How to Open a Jazz Club in Nine Days with No Money

In 1975 I shanghaied four friends to act as board of directors, and a pro bono lawyer, to form the Vancouver Jazz Society. A year and a half later I’d produced six concerts at the Western Front and one at the Queen Elizabeth Theatre, starting with an Anthony Braxton solo performance at the Front on November 6. The Braxton concert made a $70 profit – split 50-50 with the Front which coproduced the event – I walked away with $35. What a great omen! We were going to have great jazz in Vancouver and I was going to be rich!

Booking halls concert-by-concert was complicated and expensive. By 1977 I decided we needed our own venue. As usual, I had no money. (The Braxton show was the last to make any money!) My friend and by then vice-president of the VJS, Deborah Roitberg told me the hall above the Royal Canadian Legion on Fourth Avenue at Trafalgar was up for rent. The two of us went down there and signed a lease. Deborah had a few bucks and I somehow persuaded my bank that I was a good credit risk. We had the place starting March first, just a few weeks away. Two thousand dollars a month.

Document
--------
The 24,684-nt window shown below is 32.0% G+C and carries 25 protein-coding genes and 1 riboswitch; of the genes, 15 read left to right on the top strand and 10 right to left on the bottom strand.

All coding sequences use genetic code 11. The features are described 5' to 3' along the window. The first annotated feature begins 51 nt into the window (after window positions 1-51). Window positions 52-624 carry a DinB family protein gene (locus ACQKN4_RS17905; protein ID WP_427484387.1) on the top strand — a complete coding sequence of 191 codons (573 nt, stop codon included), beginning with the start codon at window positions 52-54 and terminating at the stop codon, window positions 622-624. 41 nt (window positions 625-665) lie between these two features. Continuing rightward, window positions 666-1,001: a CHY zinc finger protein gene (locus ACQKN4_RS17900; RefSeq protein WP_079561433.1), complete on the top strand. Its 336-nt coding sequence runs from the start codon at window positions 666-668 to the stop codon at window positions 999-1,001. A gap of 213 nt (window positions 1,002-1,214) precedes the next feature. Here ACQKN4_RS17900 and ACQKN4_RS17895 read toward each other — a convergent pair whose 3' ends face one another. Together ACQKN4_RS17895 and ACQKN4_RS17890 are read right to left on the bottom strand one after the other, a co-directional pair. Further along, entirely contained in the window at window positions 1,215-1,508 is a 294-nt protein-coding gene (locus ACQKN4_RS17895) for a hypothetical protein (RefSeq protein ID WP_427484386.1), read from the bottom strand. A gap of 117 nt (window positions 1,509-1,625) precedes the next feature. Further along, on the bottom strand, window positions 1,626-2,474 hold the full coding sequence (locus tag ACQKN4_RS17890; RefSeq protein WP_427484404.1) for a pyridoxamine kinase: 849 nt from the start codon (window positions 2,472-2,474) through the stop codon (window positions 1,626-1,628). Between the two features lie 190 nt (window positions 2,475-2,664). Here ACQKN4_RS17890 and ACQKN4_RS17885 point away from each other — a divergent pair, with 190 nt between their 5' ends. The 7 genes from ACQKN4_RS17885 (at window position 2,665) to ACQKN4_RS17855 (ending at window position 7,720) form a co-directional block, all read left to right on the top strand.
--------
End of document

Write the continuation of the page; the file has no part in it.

I knew from New Yorker club listings that Lee Konitz had a regular Monday night gig at the Village Vanguard. I called the Vanguard one night. It took a couple of tries to time it when the band was on a break and I asked for Konitz. The timing was perfect. He was going to be in Berkeley, recording with Warne Marsh and Bill Evans. Bandmates in the legendary Lennie Tristano groups of the fifties, Lee and Warne hadn’t played together in years. A couple of days later we had a long phone conversation resulting in my booking him and Marsh for four nights starting March 9th. I hired Bob Murphy, Torben Oxbol, and Blaine Wikjord for the rhythm section. Blaine had to cancel so George Ursan filled the spot.